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State coughs N$20 million for African Peer Review Membership

by Kelvin Chiringa

Namibia’s membership to the African Peer Review Mechanism (APRM) comes at a cost to the state estimated at N$20 million ($230 000) in fees annually, a workshop attended by parliamentarians yesterday revealed. 

The African Peer Review Mechanism (APRM) was established in 2003 by the New Partnership for Africa (NEPAD) Heads of State and Government Implementation Committee (HSGIC) as an instrument for monitoring performance in governance among Member States and its membership is voluntary.

President Hage Geingob last year signed the accession memorandum of understanding when the country joined, thus becoming the 36th African Union member state to do so.  

“With many of our governments having adopted a number of policies and ratified countless instruments, it is only through the implementation of the APRM that we will achieve tangible far-reaching results,” the president is quoted as saying at an APRM forum for heads of state and government held in Addis Ababa, Ethiopia, last year.  

Speaking to The Villager at the sidelines of the parliamentary workshop in whose attendance was the Institute for Public Policy Research, the Pan-African Parliament representative, Steven Gruzd of South African Institute of International Affairs said the benefits of membership override the costs.

“It requires a lot of collaboration between the executive and parliament, civic society and different organisations but it highlights the strengths but also where the challenges are because every society has its problems," he said.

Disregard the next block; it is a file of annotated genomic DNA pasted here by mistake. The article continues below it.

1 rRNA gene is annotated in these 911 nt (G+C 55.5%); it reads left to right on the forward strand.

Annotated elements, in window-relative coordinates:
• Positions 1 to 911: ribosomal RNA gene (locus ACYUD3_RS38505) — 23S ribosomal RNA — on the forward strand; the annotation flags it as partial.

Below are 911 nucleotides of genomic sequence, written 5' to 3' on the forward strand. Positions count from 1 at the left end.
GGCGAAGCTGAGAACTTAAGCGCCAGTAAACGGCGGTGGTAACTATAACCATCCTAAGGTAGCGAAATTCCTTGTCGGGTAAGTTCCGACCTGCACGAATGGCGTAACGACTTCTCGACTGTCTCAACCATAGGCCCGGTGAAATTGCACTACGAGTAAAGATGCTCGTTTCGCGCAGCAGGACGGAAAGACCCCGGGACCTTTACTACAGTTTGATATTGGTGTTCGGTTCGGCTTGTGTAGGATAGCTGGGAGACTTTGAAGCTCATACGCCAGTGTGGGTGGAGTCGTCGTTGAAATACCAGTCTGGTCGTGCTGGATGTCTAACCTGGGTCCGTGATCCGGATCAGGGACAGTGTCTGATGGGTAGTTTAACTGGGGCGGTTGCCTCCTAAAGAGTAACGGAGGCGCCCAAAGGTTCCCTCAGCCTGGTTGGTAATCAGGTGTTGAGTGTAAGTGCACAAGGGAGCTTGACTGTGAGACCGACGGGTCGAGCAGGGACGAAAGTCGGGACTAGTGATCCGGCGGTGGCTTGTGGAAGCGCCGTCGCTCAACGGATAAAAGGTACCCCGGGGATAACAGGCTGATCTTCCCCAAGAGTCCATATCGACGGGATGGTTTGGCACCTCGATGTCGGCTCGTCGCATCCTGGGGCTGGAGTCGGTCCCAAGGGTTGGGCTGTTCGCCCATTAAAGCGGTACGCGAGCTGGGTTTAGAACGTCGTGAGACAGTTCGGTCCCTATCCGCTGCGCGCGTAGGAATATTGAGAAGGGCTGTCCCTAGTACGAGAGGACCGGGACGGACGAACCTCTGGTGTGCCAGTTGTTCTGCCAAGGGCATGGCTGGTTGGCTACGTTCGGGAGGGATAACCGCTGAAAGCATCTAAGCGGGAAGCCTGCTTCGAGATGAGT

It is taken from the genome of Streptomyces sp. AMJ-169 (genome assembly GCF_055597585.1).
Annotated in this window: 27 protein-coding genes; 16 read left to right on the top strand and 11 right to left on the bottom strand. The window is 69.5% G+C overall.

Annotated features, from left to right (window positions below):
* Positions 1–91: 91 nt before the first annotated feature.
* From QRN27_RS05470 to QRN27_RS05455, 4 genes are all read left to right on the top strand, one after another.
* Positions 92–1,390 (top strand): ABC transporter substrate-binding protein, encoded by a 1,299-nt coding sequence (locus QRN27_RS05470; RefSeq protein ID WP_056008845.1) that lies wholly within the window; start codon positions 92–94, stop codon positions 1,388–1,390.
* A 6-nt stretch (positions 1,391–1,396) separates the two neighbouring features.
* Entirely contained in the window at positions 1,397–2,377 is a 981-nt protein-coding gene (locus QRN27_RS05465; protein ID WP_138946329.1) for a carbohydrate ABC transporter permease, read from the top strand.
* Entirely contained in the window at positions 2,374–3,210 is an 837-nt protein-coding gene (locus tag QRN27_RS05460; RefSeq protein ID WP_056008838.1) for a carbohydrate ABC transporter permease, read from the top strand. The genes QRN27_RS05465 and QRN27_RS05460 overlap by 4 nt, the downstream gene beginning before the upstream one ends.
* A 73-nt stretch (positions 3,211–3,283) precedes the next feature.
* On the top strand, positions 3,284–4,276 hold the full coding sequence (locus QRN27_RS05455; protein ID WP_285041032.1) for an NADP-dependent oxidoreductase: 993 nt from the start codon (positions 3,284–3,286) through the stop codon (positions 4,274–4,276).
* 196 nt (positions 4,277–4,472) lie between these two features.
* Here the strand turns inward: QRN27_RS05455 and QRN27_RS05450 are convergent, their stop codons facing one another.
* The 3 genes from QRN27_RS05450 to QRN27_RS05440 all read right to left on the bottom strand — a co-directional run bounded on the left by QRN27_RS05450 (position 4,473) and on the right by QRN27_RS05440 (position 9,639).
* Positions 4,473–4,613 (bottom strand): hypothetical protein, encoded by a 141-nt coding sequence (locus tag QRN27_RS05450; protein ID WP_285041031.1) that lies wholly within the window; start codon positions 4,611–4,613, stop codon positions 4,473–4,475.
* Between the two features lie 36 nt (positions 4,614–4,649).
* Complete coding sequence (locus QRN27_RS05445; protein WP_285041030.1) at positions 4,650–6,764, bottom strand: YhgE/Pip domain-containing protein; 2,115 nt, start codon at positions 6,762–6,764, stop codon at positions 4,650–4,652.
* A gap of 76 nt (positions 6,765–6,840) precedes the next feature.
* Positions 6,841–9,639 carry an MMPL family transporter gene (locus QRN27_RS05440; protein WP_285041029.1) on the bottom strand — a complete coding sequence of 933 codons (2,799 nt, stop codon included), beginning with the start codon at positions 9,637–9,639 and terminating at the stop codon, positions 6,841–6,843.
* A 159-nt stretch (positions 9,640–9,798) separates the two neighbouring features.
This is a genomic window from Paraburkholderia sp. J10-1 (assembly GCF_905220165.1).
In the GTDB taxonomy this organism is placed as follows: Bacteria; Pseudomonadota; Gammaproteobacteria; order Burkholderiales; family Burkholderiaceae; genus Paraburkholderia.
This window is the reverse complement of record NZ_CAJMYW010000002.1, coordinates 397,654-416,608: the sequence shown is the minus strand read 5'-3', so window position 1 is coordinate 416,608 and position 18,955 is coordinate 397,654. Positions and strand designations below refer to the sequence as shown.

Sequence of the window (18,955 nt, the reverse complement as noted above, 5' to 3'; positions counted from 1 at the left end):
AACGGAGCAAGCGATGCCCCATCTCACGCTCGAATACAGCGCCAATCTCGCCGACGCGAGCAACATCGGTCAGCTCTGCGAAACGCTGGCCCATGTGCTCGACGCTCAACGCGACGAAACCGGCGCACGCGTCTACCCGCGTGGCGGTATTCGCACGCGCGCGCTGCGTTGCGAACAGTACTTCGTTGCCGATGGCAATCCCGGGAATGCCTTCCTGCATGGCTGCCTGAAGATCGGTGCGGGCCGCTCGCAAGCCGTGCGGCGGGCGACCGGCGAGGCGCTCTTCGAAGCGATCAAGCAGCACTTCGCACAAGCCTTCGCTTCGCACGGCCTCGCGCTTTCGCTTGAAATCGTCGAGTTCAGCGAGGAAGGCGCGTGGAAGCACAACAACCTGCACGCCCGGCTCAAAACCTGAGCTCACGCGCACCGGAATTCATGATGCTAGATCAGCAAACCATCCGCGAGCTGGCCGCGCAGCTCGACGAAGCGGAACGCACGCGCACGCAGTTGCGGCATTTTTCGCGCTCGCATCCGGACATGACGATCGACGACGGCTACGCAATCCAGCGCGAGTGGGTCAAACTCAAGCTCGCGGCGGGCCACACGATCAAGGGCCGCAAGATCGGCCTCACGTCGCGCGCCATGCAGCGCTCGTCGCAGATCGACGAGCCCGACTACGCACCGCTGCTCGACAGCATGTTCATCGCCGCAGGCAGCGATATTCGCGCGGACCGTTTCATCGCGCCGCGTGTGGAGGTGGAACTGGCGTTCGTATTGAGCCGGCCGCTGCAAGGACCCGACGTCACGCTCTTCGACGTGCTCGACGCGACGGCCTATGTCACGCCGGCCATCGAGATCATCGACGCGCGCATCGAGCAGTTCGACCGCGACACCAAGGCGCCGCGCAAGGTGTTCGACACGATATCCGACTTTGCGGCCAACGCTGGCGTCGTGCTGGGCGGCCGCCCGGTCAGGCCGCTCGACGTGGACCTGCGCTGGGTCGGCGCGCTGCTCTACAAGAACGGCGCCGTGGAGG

Parliamentarians also wanted to know the benefits of the reviews in tandem to the huge amounts of money the country is required to pay.

“Namibia has a number of long term plans, the National Development Plan, Harambee Prosperity Plan that speaks very well with the APRM. I think it’s also a vehicle for important reforms. It provides a platform for dialogue and important diagnosis of where the issues are and what needs to be done,” said Gruzd.

He said some of the questions provided to sovereigns by ARPM asks to examine how parliament works, its degree of independence, how well resourced is it, does it have researched, how it holds the executive to account and what the dynamics between the different parties are. 

According to the African Union, each review leads to a national programme of action for the state concerned to address problems identified while a monitoring body prepares an annual report on progress in implementing the programme of action for the APRM Forum of Heads of State and Government, which is then made available to the public. 

Nevertheless, other member states that have failed to fully commit to their membership fees have had to seek the assistance of developmental partners, he said. 

Those that are not up to date with the membership fees get to not be reviewed.